“I don’t get it.” Those four words were a mantra for “Grease” choreographer Patricia Birch, who was in attendance at the Metrograph theater for a sold-out 40th anniversary screening and post-film Q&A presented by the Academy of Motion Picture Arts and Sciences. Birch explained that she first heard what would become a guiding force in her creative output from opera director Sarah Caldwell when the two worked together on a production in Boston. “If you don’t get it, it doesn’t matter,” Birch said matter-of-factly, explaining that she takes great care to ensure that her choreographed numbers fit within a narrative.
Birch has had a long and successful career as a choreographer, but is undoubtedly best known for her work on “Grease,” a production which, since its release in 1978, has transcended from the cult to the canon. As a film, “Grease” can tend to feel as though it’s capitulating wildly from satire — of both the era it’s portraying, the 1950s, and the out-of-fashion (for 1978) movie-musical genre it’s inhabiting — to loving homage, again of era and genre, sometimes all within the same musical number. For Birch, though, it was always about finding an in-road to connect with the viewer. “You have to tell the story,” Birch explained, when asked how she goes about choreographing a piece. Throughout the film, one always feels her choreography is in conversation with director Randal Kleiser’s vision and the larger narrative of “Grease,” one that she was quick to say was “very honestly written.”
“Honest” ends up being an apt way to describe Birch’s choreography, which achieves a naturalism that highlights the exuberance and pent-up hormonal rage that comes with being a teenager. “It’s the relationship between the kids, and we all went to school with those types,” Birch mused on why “Grease” was such a success. Watching Birch’s choreography, it’s clear that it’s meant to amplify those relationships. Seeing Danny Zuko (John Travolta) and Sandy Olsson (Olivia Newton John) trade lines and moves in “Summer Nights,” as their respective Greek choruses, the T-Birds and Pink Ladies, surge and sashay around them, one can’t help but feel that these lovers aren’t so much being choreographed as they are hanging out and trading gossip during lunch.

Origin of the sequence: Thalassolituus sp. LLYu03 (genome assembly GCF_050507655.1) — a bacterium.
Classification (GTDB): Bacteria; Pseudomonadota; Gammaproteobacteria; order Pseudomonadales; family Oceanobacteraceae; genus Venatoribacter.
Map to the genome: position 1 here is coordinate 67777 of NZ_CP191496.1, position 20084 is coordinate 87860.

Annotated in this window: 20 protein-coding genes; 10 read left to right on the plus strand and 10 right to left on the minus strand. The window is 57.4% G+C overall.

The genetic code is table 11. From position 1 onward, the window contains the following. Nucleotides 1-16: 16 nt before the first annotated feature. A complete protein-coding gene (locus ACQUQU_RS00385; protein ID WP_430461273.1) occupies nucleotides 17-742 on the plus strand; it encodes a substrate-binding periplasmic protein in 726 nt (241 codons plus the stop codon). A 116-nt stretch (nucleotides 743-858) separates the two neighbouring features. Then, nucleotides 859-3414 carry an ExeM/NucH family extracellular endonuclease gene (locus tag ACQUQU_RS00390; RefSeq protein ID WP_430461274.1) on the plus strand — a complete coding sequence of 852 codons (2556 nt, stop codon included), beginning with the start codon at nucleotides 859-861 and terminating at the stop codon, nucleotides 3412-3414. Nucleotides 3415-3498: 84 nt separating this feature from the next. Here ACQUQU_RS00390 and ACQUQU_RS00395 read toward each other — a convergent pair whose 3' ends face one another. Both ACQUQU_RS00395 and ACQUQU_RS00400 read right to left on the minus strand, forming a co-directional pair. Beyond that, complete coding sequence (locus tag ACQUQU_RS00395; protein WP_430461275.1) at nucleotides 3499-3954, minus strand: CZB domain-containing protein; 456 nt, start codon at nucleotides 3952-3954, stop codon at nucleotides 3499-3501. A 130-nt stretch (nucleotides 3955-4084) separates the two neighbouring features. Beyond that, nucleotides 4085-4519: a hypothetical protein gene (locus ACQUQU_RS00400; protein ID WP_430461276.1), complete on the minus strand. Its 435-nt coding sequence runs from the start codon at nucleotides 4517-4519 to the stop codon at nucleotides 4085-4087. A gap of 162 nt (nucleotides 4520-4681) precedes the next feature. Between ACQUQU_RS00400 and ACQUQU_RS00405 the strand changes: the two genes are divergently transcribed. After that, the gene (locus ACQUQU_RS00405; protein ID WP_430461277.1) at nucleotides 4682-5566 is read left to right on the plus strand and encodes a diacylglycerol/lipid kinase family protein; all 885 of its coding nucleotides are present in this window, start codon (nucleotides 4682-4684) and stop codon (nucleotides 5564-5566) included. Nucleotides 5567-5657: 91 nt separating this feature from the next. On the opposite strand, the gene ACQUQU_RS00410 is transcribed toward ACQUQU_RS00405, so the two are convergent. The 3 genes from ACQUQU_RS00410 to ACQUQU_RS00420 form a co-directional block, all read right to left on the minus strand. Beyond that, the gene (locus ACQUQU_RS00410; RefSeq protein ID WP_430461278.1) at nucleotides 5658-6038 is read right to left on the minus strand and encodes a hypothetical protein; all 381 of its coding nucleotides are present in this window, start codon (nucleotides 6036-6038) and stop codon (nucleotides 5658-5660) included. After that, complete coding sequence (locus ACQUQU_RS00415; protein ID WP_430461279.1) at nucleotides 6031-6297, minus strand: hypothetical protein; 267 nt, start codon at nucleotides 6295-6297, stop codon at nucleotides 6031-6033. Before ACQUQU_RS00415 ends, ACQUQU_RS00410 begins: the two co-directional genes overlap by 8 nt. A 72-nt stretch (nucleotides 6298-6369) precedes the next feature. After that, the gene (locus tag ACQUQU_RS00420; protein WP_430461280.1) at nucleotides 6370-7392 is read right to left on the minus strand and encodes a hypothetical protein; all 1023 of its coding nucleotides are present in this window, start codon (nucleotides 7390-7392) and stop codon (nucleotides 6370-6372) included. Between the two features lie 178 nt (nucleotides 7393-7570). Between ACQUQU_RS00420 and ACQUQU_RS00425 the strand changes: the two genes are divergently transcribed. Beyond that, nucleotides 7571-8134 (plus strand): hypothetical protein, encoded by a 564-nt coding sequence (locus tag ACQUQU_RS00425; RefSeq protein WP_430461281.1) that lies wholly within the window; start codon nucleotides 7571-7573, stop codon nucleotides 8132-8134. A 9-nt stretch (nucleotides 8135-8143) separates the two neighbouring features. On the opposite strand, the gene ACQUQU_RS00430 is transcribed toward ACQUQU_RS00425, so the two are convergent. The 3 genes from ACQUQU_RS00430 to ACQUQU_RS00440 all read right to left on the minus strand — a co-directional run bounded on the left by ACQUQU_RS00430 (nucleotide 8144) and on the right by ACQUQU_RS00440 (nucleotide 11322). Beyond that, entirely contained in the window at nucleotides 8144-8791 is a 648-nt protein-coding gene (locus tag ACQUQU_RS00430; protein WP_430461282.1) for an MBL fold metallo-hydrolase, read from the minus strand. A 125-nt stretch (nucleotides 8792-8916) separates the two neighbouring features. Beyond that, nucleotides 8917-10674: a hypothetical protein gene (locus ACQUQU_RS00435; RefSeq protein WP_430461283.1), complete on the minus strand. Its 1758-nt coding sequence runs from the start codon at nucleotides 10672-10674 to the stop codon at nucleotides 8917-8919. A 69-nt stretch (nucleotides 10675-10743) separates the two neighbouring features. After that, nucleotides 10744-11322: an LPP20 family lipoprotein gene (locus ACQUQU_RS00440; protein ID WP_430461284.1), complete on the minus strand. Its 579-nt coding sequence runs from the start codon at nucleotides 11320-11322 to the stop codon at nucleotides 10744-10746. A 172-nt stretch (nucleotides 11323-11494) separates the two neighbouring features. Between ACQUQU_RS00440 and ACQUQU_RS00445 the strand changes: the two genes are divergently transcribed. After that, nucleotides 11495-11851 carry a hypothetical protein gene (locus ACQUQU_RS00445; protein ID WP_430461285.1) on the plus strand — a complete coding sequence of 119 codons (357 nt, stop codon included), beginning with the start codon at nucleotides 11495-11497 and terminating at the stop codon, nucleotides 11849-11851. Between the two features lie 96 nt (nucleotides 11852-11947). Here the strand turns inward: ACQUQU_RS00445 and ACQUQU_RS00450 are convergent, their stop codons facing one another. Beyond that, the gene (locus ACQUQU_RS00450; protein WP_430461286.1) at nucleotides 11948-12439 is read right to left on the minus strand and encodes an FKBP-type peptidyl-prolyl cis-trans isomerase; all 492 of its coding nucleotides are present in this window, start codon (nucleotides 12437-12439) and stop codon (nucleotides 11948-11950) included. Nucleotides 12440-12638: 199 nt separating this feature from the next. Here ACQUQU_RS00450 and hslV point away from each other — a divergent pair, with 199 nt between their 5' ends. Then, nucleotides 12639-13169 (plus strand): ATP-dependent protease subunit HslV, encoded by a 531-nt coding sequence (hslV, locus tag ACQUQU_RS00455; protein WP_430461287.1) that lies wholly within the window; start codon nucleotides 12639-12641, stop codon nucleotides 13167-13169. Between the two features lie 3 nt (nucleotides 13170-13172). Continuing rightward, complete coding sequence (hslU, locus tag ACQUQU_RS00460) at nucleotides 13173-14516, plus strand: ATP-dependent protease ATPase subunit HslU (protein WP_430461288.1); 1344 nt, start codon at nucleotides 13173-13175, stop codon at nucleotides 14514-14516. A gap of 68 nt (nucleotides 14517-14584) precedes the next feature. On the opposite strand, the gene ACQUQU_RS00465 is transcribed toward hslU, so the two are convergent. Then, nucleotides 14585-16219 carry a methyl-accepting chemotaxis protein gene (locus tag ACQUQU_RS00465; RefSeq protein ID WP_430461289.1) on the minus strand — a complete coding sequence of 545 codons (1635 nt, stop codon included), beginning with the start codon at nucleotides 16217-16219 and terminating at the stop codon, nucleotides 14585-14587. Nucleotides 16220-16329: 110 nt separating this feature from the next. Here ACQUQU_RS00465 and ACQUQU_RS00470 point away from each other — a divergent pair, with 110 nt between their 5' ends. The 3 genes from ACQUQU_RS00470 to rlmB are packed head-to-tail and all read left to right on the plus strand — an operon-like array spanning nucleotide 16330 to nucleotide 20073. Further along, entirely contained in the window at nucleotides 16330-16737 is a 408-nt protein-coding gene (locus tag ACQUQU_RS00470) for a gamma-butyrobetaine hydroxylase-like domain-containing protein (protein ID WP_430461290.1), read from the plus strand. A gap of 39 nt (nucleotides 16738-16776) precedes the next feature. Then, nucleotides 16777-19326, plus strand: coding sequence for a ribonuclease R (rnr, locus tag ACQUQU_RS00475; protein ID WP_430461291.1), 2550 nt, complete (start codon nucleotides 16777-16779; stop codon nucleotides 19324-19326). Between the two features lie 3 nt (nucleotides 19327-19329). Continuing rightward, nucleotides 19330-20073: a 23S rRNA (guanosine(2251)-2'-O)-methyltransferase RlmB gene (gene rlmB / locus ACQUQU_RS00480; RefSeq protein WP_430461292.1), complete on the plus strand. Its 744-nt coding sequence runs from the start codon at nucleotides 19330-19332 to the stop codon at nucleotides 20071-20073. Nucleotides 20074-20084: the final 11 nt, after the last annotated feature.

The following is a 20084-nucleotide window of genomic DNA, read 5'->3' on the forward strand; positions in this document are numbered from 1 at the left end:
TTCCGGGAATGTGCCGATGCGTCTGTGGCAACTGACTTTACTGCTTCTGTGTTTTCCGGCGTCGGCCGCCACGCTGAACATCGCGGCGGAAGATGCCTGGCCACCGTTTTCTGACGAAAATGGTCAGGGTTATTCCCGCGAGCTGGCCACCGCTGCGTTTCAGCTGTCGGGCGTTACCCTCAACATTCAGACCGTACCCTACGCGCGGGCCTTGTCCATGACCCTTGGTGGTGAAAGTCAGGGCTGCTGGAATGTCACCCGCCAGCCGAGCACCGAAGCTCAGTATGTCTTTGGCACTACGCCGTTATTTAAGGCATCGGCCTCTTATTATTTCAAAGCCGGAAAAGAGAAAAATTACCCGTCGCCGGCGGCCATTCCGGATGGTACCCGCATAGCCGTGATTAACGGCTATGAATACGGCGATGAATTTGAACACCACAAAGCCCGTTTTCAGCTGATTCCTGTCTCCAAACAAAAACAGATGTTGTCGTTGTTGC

That number is what Birch classifies as the “paramount,” a show-off piece and one of the three classifications of dance numbers Birch used for “Grease,” she revealed. The blues-infused “Greased Lightnin’,” which comes mid-way through the film, is what Birch calls the “semi-paramount,” a number that starts as storytelling text, moves into “a bit of show-off” with the deployment of a masterful match cut, then back to storytelling by its end. Meanwhile, Birch classifies the tender Stockard Channing sung number “There Are Worse Things I Could Do,” as “in-text” storytelling.
All that is to say, for Birch, this categorical framework for “Grease” is rooted in storytelling. With that in mind, Birch left the audience at Metrograph with a final thought: “It’s got to connect, otherwise people are in awe and they may admire [the choreography] but are not getting at your emotional side, and for me that’s more important than anything.” Forty years later, it’s clear that audiences are still connecting with the Pink Ladies and T-Birds, and that, with Birch’s four word mantra as a guidepost, audiences definitely “get it”; Grease is still the word.
Top Image: Courtesy of Paramount Pictures